Hearing slated in Brookins death penalty case

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Mar. 22—The case of death row inmate Brian Duane Brookins was back again in Baldwin County Superior Court on Friday.

One motion heard concerns a request for a new trial.

Brookins was found guilty of shooting to death his wife, Suzzanne McDade Brookins, and his 15-year-old stepdaughter, Samantha Giles, on Oct. 15, 2006.

Neither Brookins nor his attorney, Josh Moore, attended Friday's hearing before Ocmulgee Judicial Circuit Superior Court Chief Judge Brenda H. Trammel in-person. Moore joined in via Zoom teleconferencing, while Brookins listened by way of phone from prison.

"Truly, I don't want this just for schedule purposes," Trammell told Brookins' defense attorney, Josh Moore. "I sat this down because it has just been sitting here."

Trammell pointed out that she recently became involved in the case and that it had been sent to the Supreme Court, but it was sent back to the lower court because of motions filed by Moore on behalf of his client.

Ocmulgee Judicial Circuit District Attorney T. Wright Barksdale III, along with District Attorney Chief Investigator Mark Robinson attended the hearing in-person.

"We can address that judge," Moore said in reference to Trammell's question. "But there is another pending motion in this case as well. And we do want to be heard on that."

Moore said it pertained to a supplemental amended motion for a new trial or motion to reconsider the denial for a new trial.

The defense attorney said the motion for a new trial was filed back in November 2013, along with a request for a hearing.

"I'm here ready to [hear] all of them," Trammell told Moore.

Barksdale informed the court that the state was prepared to move forward with any hearings related to the Brookins case.

"I'm making this call," Trammell said. "I took this one on because we've got to get it resolved."

Moore said it was his understanding that Friday's meeting was for status conference purposes.

"We're not prepared to present evidence on that, but we can be," Moore said. "Again, I understand the court's concern that we don't want to inject further delay in this case. We demanded a hearing back in '13 on this and we didn't get one."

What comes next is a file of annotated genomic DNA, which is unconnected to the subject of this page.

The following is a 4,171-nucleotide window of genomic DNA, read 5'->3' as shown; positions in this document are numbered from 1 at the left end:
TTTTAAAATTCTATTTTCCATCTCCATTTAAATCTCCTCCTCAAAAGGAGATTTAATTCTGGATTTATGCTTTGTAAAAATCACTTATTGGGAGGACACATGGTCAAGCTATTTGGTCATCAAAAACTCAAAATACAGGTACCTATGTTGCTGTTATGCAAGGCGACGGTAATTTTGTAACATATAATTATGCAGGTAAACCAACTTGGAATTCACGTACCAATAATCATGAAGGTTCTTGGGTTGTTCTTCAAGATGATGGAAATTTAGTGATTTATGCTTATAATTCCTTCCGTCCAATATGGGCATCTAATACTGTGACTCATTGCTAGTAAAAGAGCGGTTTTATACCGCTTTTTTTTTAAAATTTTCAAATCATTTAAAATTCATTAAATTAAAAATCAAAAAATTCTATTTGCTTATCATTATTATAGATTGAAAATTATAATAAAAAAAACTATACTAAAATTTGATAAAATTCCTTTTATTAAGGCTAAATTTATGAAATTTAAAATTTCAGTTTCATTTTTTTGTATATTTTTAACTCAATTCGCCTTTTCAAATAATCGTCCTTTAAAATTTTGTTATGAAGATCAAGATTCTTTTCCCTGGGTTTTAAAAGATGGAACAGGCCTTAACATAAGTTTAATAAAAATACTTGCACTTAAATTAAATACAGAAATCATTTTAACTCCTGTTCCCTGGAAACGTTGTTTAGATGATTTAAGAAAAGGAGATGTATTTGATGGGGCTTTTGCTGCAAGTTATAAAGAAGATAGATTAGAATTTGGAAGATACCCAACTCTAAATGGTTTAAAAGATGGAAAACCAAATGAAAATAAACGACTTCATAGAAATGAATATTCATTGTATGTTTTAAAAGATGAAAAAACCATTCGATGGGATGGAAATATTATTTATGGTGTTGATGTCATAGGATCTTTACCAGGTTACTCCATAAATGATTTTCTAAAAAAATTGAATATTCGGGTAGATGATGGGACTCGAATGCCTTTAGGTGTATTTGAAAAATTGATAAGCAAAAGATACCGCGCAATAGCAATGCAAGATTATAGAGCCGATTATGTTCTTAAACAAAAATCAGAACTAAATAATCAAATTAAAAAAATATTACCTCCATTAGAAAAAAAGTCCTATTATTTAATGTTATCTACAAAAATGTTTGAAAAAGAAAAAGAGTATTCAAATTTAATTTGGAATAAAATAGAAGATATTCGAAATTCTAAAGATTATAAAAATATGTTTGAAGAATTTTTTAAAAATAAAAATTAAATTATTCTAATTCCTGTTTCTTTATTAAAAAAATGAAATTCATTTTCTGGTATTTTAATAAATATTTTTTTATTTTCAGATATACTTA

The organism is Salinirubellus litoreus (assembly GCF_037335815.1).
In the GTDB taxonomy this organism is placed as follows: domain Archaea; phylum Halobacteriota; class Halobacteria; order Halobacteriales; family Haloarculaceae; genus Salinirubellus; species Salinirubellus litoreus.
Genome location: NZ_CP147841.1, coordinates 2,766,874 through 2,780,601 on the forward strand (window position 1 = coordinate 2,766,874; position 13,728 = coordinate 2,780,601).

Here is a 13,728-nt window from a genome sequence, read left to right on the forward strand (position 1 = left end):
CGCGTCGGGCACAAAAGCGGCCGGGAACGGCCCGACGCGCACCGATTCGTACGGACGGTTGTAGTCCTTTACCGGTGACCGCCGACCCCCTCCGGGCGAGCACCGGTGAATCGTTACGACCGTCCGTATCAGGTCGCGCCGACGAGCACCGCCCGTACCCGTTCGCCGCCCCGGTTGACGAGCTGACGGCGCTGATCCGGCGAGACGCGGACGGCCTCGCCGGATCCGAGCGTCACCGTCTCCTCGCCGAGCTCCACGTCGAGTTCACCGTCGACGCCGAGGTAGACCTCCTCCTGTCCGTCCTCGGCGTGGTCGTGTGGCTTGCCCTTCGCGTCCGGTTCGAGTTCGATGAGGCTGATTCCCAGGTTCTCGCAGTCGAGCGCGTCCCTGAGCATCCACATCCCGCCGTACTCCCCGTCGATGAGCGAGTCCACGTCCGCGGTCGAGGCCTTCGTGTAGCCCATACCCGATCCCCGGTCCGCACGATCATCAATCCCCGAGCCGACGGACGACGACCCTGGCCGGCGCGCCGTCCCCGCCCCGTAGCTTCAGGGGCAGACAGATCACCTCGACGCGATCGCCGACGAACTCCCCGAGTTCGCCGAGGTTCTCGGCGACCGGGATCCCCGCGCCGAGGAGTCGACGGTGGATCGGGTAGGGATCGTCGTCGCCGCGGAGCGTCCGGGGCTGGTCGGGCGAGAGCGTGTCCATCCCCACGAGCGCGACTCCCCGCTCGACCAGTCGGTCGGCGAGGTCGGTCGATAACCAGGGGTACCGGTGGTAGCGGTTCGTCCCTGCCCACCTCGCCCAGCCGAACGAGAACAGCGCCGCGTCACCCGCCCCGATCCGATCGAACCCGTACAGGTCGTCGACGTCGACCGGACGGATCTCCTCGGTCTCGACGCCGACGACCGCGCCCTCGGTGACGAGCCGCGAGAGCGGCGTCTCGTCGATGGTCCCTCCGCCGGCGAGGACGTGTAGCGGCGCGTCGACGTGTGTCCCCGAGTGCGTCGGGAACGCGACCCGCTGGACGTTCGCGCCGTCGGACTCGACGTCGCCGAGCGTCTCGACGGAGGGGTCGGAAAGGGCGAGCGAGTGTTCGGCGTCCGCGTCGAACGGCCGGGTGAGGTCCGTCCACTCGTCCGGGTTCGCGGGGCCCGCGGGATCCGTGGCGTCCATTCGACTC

The judge quickly pointed out that she wasn't on the bench as a judge at that time.

"I'm just letting the court know that there are substantive matters to address in this case, and we're not in a position to present evidence this morning — probably a significant amount of evidence ... I'm not comfortable waiving Mr. Brookins' appearance and having him try to listen to us on the telephone for a substantive hearing in a death penalty case," Moore said.

Moore said he and his team had recently received notice that the docket was electronically available, and some of his team members had been online reviewing it.

"We've talked with Ms. (Kimberly) Brown with the clerk's office who has been very helpful," Moore said. "It appears to our team that the record that's existent now is the same record that was transmitted by the court in 2012."

Moore suggested a 30-day time frame in which he and his team could file a written report with the court and collaborate with the clerk's office.

"We may be able to get everything resolved without intervention from the court," Moore said. "This is what we tried to do back in 2012."

That matter could be resolved without the need of a hearing, he said.

Moore said new evidence has developed since the motion for a new trial was first rejected by the state's High Court.

He said it was his position that those matters need to be heard by the court.

Trammell later set April 16 for the hearing. It will start at 10 a.m.

The judge also informed a representative with the Georgia Department of Corrections that Brookins would need to appear at the upcoming hearing via live video and audio.

A 12-person jury chosen from Morgan County heard testimony during the five-day trial in Baldwin County Superior Court in Milledgeville and later returned guilty verdicts against Brookins on charges of two counts of malice murder, two counts of felony murder, one count of cruelty to children in the third degree, and one count each on aggravated assault, and possession of a firearm by a convicted felon.

Jurors deliberated just 90 minutes before finding Brookins guilty on each of those charges.

The late Fred Bright, who was serving as district attorney of the Ocmulgee Judicial Circuit at the time of the trial, had sought the death penalty. Bright was assisted in the prosecution of the case by Stephen A. Bradley, who later became district attorney and who is now one of the five Superior Court judges in the Ocmulgee Judicial Circuit.

Just a few hours after jurors convicted Brookins, they reconvened for the penalty phase of the trial. They later unanimously agreed that Brookins should die for the crimes that he committed.

The trial judge, Hugh V. Winfield IV, now retired, sentenced Brookins to die by lethal injection.

Since the convictions on the multiple charges, Brookins has been housed on death row at the Georgia Diagnostic Prison near Jackson.

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